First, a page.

Friday, 24 October 2014
Johann Lamont to resign as Scottish Labour leader
If the First Minister's resignation surprised observers and stunned many Scots, the departure of his Labour counterpart, Johann Lamont, will be greeted in many circles with a shrug of the shoulders and an acceptance of the inevitable.
Lamont has struggled to provide Scottish Labour with the vision and purpose it so desperately needs, and has come under particular fire for her role in the Better Together campaign. Recently, Labour's heartlands have shown indications of switching their allegiances, with areas such as North Lanarkshire and Glasgow voting Yes on 18th September and the media reporting on growing public disaffection in these areas towards the Labour Party. It seemed unthinkable only five years ago that many of Labour's safest seats in Scotland could ever be seriously threatened - now both the SNP and UKIP fancy their chances in North Lanarkshire.
Lamont has found it impossible to stamp her own authority on Scottish Labour, and if sections of the media are to be believed it would appear that she has been the victim of a "whispering campaign" from some Scottish MPs. Of that I cannot be sure, but her tactics in FMQs (she was much too adversarial) and her inability to demonstrate that she has the common touch - or at least the ability to come across as a little more human in TV interviews - did her few favours. Her poll ratings have been consistently low for some time, and in recent weeks she has been unable to effectively position Labour on the issue of further Scottish devolution.
Johann Lamont has been a largely ineffective leader for Scottish Labour, aside from a brief revival in the local elections of 2012, but in fairness many of her problems were not self-created. The lack of personal charisma and vision aside, her difficulties are largely historical. She inherited the leadership after Labour's worst election result in modern political history, with many of the more talented and experienced MSPs swept away in the SNP landslide. Labour's lack of credibility pre-dates Lamont's tenure and at least, unlike her predecessor, she was able to identify the problem even if she failed to provide a remedy. No previous Labour leader has faced such a challenging task - and never against the backdrop of a referendum on the nation's constitutional future. The reality is that Scottish Labour now finds itself in the position Manchester City were in during the mid 1990s - everyone can see its potential but no-one wants to take the reins.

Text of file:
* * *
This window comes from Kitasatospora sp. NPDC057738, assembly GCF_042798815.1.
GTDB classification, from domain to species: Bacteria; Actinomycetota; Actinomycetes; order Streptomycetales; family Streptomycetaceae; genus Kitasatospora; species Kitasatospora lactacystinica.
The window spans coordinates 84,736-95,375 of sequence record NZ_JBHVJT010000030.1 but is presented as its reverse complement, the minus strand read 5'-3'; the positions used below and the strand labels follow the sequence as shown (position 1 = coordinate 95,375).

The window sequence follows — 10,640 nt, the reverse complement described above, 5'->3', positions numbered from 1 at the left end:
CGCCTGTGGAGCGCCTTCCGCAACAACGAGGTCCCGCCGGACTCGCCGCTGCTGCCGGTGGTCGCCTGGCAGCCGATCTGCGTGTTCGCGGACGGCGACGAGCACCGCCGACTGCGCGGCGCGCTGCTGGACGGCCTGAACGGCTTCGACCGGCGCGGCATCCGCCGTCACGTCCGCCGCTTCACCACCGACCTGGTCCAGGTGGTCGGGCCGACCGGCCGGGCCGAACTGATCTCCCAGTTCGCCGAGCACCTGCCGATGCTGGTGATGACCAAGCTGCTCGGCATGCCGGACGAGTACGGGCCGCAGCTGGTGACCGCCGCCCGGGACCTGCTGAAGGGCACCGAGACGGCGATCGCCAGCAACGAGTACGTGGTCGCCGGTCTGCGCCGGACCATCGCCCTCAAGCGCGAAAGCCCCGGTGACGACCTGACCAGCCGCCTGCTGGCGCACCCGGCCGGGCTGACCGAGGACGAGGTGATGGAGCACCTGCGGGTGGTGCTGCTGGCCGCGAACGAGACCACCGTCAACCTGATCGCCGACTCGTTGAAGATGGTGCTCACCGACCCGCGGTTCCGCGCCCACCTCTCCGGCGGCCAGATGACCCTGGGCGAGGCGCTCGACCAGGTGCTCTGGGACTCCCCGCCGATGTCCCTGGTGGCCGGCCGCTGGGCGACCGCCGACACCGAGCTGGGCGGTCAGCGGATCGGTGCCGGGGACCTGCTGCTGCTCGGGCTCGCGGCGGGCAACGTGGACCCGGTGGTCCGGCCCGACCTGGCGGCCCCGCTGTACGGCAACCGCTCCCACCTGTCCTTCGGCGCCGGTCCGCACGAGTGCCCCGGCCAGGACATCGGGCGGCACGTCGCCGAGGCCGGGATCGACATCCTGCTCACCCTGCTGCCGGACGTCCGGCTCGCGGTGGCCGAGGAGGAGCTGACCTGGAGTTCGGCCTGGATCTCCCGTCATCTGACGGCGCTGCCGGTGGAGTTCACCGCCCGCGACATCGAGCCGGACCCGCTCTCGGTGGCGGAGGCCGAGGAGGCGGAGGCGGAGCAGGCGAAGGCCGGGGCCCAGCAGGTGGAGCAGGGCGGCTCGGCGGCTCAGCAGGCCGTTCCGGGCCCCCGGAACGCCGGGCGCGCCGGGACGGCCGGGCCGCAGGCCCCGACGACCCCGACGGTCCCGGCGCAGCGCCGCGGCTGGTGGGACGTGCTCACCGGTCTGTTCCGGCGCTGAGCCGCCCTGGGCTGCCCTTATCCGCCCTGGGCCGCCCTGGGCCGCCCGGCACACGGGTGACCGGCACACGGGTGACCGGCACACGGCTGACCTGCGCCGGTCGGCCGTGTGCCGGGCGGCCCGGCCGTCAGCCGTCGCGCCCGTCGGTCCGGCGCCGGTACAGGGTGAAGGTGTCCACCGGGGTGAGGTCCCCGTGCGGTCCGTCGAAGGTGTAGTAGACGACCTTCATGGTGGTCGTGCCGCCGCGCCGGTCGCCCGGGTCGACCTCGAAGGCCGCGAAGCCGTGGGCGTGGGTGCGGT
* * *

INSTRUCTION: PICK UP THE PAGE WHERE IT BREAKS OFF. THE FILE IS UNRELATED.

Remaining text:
In recent weeks, it's been painful to see how hamstrung Scottish Labour has been on the matter of devolution - paralysed by indecision stemming from the Conservatives' cynical manipulation of their position and the prominence given to Ed Miliband. Lamont's voice has, regrettably, been obscured by the Westminster infighting and the focus on the key players of Cameron, Clegg and Miliband. Whether she has a coherent, comprehensive and practical plan for Scotland's future is open to question, but as Scottish Labour leader she should have been afforded a more prominent role rather than being exiled to the sidelines.
Lamont will announce her resignation formally today, but The Herald reports that she has already issued a statement in which she says ""I am standing down so that the debate our country demands can take place. I firmly believe that Scotland's place is in the UK and I do not believe in powers for power's sake. For example, I think power should be devolved from Holyrood to communities. But colleagues need to realise that the focus of Scottish politics is now Holyrood, not Westminster." These few sentences neatly define the source of her problems: that Scottish politics is about Westminster and not Holyrood, and that she failed to realise this.
I am not convinced that her departure will restore the fortunes of Scottish Labour. Scottish Labour's biggest problem is with itself rather than its leader. Johann Lamont undeniably hoped to do so much more, and she was at least the first Scottish Labour leader since Donald Dewar to be an improvement on her predecessor, but her leadership was undermined by a combination of personal failings, tough circumstances and historic difficulties that even now Labour can neither face up to nor remedy.
There will now undoubtedly be speculation as to who will succeed her - there are no shortage of potential candidates. Talk of meltdown is premature and there is sufficient talent within Labour's ranks to re-create them as a force in Scottish politics if only they can learn the necessary - and often painful - lessons. What is certain is that, with the two largest parties having lost their leaders within weeks of each other, Scottish politics is entering a new chapter. Whether that is for better for worse only time will tell.